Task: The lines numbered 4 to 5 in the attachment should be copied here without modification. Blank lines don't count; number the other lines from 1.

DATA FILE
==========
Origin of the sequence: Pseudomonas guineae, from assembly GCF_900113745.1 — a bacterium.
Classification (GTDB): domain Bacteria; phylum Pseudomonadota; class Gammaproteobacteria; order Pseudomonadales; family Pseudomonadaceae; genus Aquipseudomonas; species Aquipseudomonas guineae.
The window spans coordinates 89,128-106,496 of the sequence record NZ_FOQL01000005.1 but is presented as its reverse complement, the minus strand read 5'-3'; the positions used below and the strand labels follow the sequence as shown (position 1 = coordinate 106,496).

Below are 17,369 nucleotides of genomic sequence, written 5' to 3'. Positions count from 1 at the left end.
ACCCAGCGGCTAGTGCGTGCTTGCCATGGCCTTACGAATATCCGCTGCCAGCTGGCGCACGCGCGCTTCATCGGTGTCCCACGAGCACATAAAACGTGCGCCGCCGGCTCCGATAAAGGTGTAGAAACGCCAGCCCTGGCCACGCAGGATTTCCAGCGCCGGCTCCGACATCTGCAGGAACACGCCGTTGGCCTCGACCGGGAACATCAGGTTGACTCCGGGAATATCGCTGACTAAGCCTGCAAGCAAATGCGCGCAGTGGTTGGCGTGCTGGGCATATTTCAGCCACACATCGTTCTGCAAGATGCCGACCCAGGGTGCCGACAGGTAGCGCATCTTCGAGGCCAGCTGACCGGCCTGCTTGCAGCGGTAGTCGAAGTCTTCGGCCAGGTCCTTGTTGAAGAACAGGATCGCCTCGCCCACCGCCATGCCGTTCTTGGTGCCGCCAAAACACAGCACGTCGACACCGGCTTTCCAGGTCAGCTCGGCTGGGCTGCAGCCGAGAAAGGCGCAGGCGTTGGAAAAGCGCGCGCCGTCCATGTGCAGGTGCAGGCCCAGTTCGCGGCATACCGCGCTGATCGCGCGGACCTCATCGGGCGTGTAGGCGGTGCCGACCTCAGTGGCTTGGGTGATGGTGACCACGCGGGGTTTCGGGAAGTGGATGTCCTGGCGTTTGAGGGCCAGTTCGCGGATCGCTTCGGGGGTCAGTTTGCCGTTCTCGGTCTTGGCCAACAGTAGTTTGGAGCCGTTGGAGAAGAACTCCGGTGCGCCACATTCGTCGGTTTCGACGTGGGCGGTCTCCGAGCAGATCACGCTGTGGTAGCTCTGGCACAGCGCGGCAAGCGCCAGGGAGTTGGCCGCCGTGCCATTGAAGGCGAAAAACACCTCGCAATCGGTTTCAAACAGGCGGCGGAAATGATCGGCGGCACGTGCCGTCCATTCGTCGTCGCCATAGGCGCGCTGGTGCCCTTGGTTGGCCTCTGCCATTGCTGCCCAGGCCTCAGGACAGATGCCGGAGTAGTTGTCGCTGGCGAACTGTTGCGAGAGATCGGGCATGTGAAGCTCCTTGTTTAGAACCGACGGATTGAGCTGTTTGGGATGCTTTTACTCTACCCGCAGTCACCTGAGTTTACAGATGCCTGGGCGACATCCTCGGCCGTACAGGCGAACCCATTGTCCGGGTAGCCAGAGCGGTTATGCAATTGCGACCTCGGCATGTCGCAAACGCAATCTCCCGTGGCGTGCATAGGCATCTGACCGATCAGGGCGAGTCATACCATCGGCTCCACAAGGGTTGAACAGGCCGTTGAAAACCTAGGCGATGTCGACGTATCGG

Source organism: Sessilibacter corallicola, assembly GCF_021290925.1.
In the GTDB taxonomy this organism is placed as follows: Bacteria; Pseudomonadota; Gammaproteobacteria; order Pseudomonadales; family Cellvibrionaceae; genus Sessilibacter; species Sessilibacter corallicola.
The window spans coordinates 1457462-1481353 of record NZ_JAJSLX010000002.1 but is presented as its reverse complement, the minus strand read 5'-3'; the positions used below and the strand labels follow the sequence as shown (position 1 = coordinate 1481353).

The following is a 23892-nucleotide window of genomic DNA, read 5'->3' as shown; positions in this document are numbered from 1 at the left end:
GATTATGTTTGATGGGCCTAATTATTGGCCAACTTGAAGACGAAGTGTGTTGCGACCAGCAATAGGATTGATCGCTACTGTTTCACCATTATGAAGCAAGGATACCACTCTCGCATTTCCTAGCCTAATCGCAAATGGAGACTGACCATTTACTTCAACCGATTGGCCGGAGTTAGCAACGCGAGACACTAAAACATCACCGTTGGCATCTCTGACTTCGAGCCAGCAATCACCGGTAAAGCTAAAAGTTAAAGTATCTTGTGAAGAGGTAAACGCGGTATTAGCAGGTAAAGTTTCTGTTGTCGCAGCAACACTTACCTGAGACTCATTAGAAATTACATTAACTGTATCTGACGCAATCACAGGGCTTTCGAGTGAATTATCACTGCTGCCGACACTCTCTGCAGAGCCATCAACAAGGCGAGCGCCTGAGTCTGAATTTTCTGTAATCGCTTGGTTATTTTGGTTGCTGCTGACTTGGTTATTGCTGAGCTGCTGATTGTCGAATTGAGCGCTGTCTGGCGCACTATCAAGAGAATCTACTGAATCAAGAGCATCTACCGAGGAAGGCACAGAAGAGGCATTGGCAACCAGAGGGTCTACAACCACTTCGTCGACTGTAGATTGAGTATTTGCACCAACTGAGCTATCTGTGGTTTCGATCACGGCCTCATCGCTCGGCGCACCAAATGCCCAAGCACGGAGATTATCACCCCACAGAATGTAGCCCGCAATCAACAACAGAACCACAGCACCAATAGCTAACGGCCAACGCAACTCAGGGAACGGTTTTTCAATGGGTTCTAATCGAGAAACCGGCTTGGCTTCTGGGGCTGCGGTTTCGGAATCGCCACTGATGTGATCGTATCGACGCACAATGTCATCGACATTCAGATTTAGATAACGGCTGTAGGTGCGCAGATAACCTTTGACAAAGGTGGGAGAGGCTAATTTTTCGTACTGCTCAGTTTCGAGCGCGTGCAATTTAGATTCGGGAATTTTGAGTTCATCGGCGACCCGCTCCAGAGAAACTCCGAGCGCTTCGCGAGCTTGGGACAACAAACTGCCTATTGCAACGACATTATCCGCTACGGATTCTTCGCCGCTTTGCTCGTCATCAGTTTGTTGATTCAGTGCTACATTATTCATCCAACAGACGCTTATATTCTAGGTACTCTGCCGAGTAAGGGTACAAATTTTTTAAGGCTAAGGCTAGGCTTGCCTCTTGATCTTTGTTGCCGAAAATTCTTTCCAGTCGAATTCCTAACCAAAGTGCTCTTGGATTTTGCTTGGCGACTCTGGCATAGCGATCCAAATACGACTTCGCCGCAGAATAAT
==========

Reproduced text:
Below are 17,369 nucleotides of genomic sequence, written 5' to 3'. Positions count from 1 at the left end.
ACCCAGCGGCTAGTGCGTGCTTGCCATGGCCTTACGAATATCCGCTGCCAGCTGGCGCACGCGCGCTTCATCGGTGTCCCACGAGCACATAAAACGTGCGCCGCCGGCTCCGATAAAGGTGTAGAAACGCCAGCCCTGGCCACGCAGGATTTCCAGCGCCGGCTCCGACATCTGCAGGAACACGCCGTTGGCCTCGACCGGGAACATCAGGTTGACTCCGGGAATATCGCTGACTAAGCCTGCAAGCAAATGCGCGCAGTGGTTGGCGTGCTGGGCATATTTCAGCCACACATCGTTCTGCAAGATGCCGACCCAGGGTGCCGACAGGTAGCGCATCTTCGAGGCCAGCTGACCGGCCTGCTTGCAGCGGTAGTCGAAGTCTTCGGCCAGGTCCTTGTTGAAGAACAGGATCGCCTCGCCCACCGCCATGCCGTTCTTGGTGCCGCCAAAACACAGCACGTCGACACCGGCTTTCCAGGTCAGCTCGGCTGGGCTGCAGCCGAGAAAGGCGCAGGCGTTGGAAAAGCGCGCGCCGTCCATGTGCAGGTGCAGGCCCAGTTCGCGGCATACCGCGCTGATCGCGCGGACCTCATCGGGCGTGTAGGCGGTGCCGACCTCAGTGGCTTGGGTGATGGTGACCACGCGGGGTTTCGGGAAGTGGATGTCCTGGCGTTTGAGGGCCAGTTCGCGGATCGCTTCGGGGGTCAGTTTGCCGTTCTCGGTCTTGGCCAACAGTAGTTTGGAGCCGTTGGAGAAGAACTCCGGTGCGCCACATTCGTCGGTTTCGACGTGGGCGGTCTCCGAGCAGATCACGCTGTGGTAGCTCTGGCACAGCGCGGCAAGCGCCAGGGAGTTGGCCGCCGTGCCATTGAAGGCGAAAAACACCTCGCAATCGGTTTCAAACAGGCGGCGGAAATGATCGGCGGCACGTGCCGTCCATTCGTCGTCGCCATAGGCGCGCTGGTGCCCTTGGTTGGCCTCTGCCATTGCTGCCCAGGCCTCAGGACAGATGCCGGAGTAGTTGTCGCTGGCGAACTGTTGCGAGAGATCGGGCATGTGAAGCTCCTTGTTTAGAACCGACGGATTGAGCTGTTTGGGATGCTTTTACTCTACCCGCAGTCACCTGAGTTTACAGATGCCTGGGCGACATCCTCGGCCGTACAGGCGAACCCATTGTCCGGGTAGCCAGAGCGGTTATGCAATTGCGACCTCGGCATGTCGCAAACGCAATCTCCCGTGGCGTGCATAGGCATCTGACCGATCAGGGCGAGTCATACCATCGGCTCCACAAGGGTTGAACAGGCCGTTGAAAACCTAGGCGATGTCGACGTATCGG